Bruce Brammall, The West Australian, 17 May, 2021
No matter your political colours, it’s fair to say most rules and laws are made for sensible reasons – at the time they’re made.
But while laws stand still, time marches on. And stagnant laws can age just as badly as fashion.
I present two examples from roughly 1990. Shoulder pads. And the law that employers DID NOT have to pay superannuation for low-income workers.
The shoulder-pad fad faded quickly, as did their chief clothes horse, Melanie Griffith. But the rules that allowed those earning less than $450 a month to be superannuation-less … only in last week’s Federal Budget.
To be fair, the rule was originally sensible. The Superannuation Guarantee then was only 3 per cent, and cheques were posted to superannuation funds. The administrative cost of sending a cheque for $6 to a super fund for a worker paid $200 for the month was simply too high.
But in today’s era of electronic transactions, it was a decade, maybe two, past its use-by date.
As a result, about 300,000 Australians – about 63 per cent women – will get a 10 per cent pay rise in July next year.
Many will be teenagers. You can hear their sarcasm already about this “payrise”. “Yay. Pay rise. Look forward to receiving it in 50 years when I’m eligible for a pension.”
Yep, sure, it’s a payrise you can’t access for a long time. But it’s also going to be a tax-free payrise that will earn compound returns for up to 50 years. Governments refund the 15 per cent contributions tax for those earning less than $37,000 a year.
The impact on super for lower-income earners will be considerable over time.
But it could also be wasted.
Many beneficiaries might have several different employers over a number of years. And those employers might contribute to different funds, if a fund isn’t nominated under “super choice”.
If each of those funds – which are likely to have small balances – are paying fixed annual fees, much of the benefit could be eaten up quickly.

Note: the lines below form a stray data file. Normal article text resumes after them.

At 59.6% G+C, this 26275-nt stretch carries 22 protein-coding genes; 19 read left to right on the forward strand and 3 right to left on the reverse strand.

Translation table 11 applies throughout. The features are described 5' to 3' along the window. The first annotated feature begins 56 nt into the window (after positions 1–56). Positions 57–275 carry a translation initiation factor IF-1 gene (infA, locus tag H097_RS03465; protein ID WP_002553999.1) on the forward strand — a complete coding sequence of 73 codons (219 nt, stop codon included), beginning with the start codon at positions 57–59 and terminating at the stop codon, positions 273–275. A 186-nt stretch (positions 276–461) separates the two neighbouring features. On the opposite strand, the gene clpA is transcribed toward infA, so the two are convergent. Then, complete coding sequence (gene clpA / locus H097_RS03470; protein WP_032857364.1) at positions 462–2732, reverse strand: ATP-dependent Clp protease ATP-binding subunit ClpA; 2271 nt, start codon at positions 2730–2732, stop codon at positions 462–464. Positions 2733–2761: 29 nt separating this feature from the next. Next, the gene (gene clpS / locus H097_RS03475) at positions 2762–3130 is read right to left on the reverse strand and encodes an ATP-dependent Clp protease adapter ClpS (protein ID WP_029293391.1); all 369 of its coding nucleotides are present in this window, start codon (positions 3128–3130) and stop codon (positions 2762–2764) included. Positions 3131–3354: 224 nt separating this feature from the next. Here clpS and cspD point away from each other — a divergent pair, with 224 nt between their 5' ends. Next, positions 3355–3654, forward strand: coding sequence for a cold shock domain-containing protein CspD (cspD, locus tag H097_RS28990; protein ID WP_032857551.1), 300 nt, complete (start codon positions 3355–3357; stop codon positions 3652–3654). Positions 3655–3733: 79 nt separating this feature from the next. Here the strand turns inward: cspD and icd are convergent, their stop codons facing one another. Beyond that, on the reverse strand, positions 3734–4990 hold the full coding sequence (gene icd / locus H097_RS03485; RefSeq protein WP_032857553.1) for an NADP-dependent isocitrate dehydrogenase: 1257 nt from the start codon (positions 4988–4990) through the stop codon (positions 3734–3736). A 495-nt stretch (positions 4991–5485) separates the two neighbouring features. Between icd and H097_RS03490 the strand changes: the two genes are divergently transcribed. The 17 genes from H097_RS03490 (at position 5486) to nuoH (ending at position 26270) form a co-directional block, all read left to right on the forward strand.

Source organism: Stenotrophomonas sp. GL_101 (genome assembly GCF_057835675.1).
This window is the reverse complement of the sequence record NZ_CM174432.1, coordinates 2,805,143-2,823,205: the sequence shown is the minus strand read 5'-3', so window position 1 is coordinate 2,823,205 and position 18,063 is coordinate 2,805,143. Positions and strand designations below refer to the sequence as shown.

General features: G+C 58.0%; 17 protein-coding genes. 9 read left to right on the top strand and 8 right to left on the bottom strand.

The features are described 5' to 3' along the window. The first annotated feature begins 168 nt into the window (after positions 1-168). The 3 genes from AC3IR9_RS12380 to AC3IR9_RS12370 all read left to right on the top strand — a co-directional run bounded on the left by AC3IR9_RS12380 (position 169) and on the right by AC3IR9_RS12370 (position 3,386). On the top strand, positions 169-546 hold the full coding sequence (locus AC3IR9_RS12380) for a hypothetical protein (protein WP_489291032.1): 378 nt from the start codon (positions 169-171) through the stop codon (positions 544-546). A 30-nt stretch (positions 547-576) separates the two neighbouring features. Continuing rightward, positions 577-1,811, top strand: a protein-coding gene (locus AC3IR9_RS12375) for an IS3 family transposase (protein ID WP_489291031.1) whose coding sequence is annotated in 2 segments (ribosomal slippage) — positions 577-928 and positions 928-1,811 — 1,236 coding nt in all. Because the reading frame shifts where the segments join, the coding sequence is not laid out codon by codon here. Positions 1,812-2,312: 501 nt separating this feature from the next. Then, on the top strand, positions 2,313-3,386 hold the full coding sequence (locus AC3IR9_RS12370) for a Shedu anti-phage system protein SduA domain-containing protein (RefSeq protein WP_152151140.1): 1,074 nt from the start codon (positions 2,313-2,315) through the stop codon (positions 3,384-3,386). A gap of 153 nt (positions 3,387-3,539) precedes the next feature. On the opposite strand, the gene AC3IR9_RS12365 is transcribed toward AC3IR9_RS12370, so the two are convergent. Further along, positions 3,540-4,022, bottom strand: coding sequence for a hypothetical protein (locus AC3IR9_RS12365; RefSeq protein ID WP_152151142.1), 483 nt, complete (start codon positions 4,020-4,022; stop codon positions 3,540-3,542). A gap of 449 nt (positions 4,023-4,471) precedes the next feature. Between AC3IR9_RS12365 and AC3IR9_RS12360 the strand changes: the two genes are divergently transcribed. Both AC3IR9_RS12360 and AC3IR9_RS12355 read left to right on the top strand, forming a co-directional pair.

You’ll need to put some thought into consolidation of those super funds.
But, hear me loud and clear, not before you’ve considered your insurance needs. Most super funds come with some inbuilt insurance. Evaluate whether you need that insurance before you consolidate your super, or you’ll lose the insurance permanently.
This is particularly important if you have existing health issues.
For example, a couple came to me years ago, wanting insurance to protect their family. He was fine, but she had recently recovered from breast cancer.
She wasn’t going to get any new insurance. Luckily, she had three industry funds, all with a few hundred thousand dollars’ worth of life and total and permanent disability insurance, which added up to roughly what she needed.
Our advice was to hold on to all funds. Do not consolidate. The extra fees she was going to have to pay for having three funds instead of one was worth it to protect herself and her family.
Always consider your insurance needs before consolidating. You might decide you don’t need it, particularly if you’re under 25, not married, have no kids and no mortgage. But most people, by their late 20s, have insurance needs.
There were other positive super changes in the Budget.
The reduction in age from 65 to 60 to qualify for the downsizer contribution, for those selling the family home after more than 10 years, is sensible.
So too is the lifting of the withdrawal amount under the First Home Super Saver Scheme, from $30,000 to $50,000.
Don’t over-estimate this scheme. It’s not a $50,000 benefit.
Let’s take someone earning $100,000. Their employer puts in $10,000 a year to their super (from 1 July), meaning they could put in $15,000 a year into super to benefit from the FHSSS.
On that $15,000, they will save approximately $2925 in tax. If done for a bit over three years, they will hit the $50,000 limit, and will be able to withdraw the $50k, plus any earnings, to buy a home.
The total tax benefit will have been about $9000-$10,000. Double that potentially for couples. It’s a potentially nice bonus. But most, who buy within two years of starting to seriously save for a home, will get a fraction of that benefit.